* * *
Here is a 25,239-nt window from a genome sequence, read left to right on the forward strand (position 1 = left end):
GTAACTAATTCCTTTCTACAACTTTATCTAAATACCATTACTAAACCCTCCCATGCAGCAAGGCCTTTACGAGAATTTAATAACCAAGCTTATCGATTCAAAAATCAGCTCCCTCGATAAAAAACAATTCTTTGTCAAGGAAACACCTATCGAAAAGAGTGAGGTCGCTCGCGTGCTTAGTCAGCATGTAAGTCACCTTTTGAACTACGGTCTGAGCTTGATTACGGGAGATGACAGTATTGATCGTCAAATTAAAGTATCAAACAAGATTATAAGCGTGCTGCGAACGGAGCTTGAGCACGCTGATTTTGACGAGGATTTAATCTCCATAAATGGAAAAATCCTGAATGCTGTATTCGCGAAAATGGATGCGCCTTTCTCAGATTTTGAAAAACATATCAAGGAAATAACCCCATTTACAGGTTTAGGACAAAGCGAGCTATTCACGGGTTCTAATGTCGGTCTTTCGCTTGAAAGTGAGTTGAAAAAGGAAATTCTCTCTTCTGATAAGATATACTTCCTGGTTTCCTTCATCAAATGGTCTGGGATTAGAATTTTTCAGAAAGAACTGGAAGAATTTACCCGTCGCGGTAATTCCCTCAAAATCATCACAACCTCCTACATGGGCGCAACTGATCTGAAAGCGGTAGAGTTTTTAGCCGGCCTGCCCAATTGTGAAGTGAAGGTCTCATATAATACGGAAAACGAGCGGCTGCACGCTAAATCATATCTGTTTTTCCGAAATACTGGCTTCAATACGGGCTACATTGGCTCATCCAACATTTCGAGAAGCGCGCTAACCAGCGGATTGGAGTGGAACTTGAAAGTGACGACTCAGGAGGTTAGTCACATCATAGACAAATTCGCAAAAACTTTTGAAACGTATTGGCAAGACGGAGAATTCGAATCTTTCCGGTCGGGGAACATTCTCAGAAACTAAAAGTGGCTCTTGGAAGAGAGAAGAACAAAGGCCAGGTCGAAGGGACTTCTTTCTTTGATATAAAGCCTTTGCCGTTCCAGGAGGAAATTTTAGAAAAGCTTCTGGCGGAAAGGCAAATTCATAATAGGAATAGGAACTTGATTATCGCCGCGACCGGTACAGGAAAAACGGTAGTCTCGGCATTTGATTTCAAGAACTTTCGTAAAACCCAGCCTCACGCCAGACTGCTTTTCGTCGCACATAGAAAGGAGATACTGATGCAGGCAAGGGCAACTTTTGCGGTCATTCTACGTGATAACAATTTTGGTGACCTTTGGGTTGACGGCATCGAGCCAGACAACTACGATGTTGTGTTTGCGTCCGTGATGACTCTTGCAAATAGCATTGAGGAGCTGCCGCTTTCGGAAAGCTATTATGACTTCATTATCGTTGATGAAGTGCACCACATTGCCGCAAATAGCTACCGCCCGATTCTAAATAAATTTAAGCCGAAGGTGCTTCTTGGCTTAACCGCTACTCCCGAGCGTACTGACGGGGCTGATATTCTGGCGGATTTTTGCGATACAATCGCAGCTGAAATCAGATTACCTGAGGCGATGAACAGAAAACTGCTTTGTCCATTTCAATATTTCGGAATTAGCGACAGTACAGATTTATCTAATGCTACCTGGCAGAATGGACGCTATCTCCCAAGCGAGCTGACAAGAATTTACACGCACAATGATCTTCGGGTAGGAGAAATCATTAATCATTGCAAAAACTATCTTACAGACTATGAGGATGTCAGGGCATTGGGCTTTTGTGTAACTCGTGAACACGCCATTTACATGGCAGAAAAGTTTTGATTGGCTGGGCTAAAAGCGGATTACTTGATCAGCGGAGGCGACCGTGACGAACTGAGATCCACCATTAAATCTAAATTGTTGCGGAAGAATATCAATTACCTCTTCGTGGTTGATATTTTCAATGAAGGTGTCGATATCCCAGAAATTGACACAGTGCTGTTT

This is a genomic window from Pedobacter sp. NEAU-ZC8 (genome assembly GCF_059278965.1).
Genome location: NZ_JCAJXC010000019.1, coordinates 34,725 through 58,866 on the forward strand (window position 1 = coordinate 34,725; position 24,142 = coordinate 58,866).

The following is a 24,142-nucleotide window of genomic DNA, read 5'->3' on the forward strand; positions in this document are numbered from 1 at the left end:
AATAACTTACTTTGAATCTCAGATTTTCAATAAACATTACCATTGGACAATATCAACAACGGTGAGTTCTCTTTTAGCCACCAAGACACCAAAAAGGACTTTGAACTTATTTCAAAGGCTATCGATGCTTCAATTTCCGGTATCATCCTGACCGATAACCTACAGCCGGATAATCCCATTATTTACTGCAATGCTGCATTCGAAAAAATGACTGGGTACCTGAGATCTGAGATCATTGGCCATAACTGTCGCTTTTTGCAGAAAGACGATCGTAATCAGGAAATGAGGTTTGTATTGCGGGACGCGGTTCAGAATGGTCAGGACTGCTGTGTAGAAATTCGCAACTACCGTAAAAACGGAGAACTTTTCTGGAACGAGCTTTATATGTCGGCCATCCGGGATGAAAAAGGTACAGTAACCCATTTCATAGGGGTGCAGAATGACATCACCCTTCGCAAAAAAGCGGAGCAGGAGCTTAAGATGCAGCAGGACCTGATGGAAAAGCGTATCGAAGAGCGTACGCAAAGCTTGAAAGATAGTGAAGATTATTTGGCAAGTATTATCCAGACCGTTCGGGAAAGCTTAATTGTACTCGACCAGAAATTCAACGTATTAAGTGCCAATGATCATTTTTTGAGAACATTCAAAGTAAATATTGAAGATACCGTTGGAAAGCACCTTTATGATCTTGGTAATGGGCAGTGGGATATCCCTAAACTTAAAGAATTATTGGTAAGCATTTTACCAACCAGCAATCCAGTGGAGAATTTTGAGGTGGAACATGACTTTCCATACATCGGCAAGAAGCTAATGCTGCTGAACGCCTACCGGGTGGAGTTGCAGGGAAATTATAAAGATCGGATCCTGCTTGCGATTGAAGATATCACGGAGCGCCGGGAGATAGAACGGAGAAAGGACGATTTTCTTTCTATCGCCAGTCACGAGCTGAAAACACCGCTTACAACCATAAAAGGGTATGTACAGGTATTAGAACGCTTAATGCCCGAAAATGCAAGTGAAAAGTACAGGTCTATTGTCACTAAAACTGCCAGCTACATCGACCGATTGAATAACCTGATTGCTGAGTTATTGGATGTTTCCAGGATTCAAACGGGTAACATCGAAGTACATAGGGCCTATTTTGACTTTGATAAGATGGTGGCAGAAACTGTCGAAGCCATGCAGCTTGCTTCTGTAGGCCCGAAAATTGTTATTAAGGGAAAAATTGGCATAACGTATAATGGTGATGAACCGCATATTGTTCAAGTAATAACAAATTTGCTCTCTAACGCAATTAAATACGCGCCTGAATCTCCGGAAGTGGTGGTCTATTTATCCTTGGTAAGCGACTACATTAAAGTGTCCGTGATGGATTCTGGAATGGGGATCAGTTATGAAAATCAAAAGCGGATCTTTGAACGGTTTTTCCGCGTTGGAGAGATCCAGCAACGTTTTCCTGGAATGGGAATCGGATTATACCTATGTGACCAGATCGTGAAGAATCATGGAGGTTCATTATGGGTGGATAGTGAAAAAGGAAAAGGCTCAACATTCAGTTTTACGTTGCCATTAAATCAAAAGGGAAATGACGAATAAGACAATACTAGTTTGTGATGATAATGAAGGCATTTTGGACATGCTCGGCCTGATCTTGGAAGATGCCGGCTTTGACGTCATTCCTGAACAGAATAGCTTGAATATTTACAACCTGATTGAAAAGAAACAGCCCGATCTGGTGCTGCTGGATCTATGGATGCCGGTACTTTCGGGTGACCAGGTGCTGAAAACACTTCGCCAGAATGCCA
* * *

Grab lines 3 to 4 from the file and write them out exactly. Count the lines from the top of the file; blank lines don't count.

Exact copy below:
This is a genomic window from Pedobacter sp. NEAU-ZC8 (genome assembly GCF_059278965.1).
Genome location: NZ_JCAJXC010000019.1, coordinates 34,725 through 58,866 on the forward strand (window position 1 = coordinate 34,725; position 24,142 = coordinate 58,866).